|Encounters with Gentoos|
|Awakening after a rough trip across the Drake Passage between Tierra del Fuego and the Antarctic Peninsula, our first landfall took us to a Gentoo Penguin (Continued below)|
|"Song of the Deep South 2"
A young male singing to attract a mate at the edge of a colony.
|"Song of the Deep South 1"
A young male singing to attract a mate with blue glacial ice behind.
|colony. We left the mother ship on a Zodiac and landed on a small island in the South Shetland Islands group. When the Zodiac crunched on the gravel shore, we stepped into the frigid ocean and waddled ashore in our bright red bulky parkas - while Gentoo Penguins waddled toward the sea in their black-and-white feathers with bill and foot accents of reddish-orange.
This was December (early in the Antarctic summer); along the gravel shore, the snow had melted and the Gentoo Penguins were well into nesting. Their nests were mounds of gravel and one of the Gentoo mates was laying on each mound, keeping the pair of eggs (or sometimes single egg) warm. Around each nest were radiating streaks of pink and white, showing where the birds had defecated their krill and fish diet while lying on the nests. And, yes, the smell was intense! Some of these nests were built among old whale bones left from the whaling era of a hundred years ago.
How did the penguins respond to us? Well, I think they thought of us as big red penguins. We were supposed to stay about 15 feet away from any penguins, but sometimes a penguin would walk right up to one of us and look up into our eyes with a curious stare. Mostly, though, they went about their lives normally as if we weren't there. And it was magical.
In the days that followed we encounted half-a-dozen Gentoo colonies at various stages of nesting. At several research stations, the penguins stood on the snow surrounding each building waiting for the deep snow to melt before they could begin nesting.
In other colonies the birds were actively building nests from the gravel, which made for some interesting behavior. The gravel nests used up most of the gravel on the beach, and often a nest-builder would sneak up on the nest of an already-incubating penguin and steal a piece of gravel to add to its own nest. This led to some intense fights! At these sites we would also see some unattached young male Gentoos wailing with their heads tipped steeply toward the sky - this was their mating song and it seemed a bit lonely.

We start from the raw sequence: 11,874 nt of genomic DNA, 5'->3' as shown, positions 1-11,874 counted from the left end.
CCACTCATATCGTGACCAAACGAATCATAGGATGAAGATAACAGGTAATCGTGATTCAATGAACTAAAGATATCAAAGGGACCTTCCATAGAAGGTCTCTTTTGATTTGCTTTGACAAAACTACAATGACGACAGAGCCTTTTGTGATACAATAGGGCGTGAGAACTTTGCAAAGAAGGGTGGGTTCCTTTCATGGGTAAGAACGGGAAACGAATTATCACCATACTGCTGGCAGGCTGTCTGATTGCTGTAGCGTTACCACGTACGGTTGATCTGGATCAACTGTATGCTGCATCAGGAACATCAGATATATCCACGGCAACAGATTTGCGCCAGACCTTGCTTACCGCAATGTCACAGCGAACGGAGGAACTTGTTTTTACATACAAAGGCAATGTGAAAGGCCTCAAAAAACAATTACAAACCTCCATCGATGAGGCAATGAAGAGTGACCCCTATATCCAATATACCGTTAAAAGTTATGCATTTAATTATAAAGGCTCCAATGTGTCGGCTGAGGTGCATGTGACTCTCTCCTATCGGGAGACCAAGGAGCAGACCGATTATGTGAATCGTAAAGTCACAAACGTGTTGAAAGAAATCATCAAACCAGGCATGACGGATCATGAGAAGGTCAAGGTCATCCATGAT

In still other colonies the young had begun to hatch out. They were tiny, and one parent protected the young with its body while the other parent went fishing. Upon return, the young would feed on the krill and fish that the parent regurgitated.
We were there too early to see the young Gentoos reaching full penguin size, but apparently the young gather together in tight groups (known as crèches) for protection from predators while both parents go fishing.
When the Gentoos emerge from the cold Antarctic seas, the underside of their flippers are bright reddish-pink. This color comes from the intense blood circulation in these extremities; the bodies are adapted to keep the core temperature warm while the flippers and feet are very cold.
We saw the Gentoo Penguins in so many locations that these birds became old favorites by the time we last saw them in the Falkland Islands.
|"Posing for a Portrait"
Still wet from the sea, a Gentoo Penguin pauses to examine the photographer.
|"Harmony in the Deep South"
Two young males singing at the edge of a colony, hoping to attract mates.
|"A Parent's Hopes and Dreams"
A parent pauses from incubation to turn the egg over.
|"A Window on Antarctica"
A pair of Gentoos wait for the snow to melt at the British Port Lockroy research station.
|"Strutting Down the Beach"
A Gentoo emerges from the sea and walks toward its nest site.
|"Antarctic Conga Line"
Clean, with bellies full, a line of Gentoos heads toward the nesting colony.
|"Attempting to Fly"
All right, penguins can't really fly, but they can appear to be trying.
|"Claiming a Continent for the Crown"
Gentoos waiting for snowmelt surround the British flag at Port Lockroy.
|Please click here to go to page two of two for horizontal photographs of Gentoo Penguins|
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Waiting for snowmelt at a nest colony surrounding a Chilean research station.
Penguin Photographs by Lee Rentz
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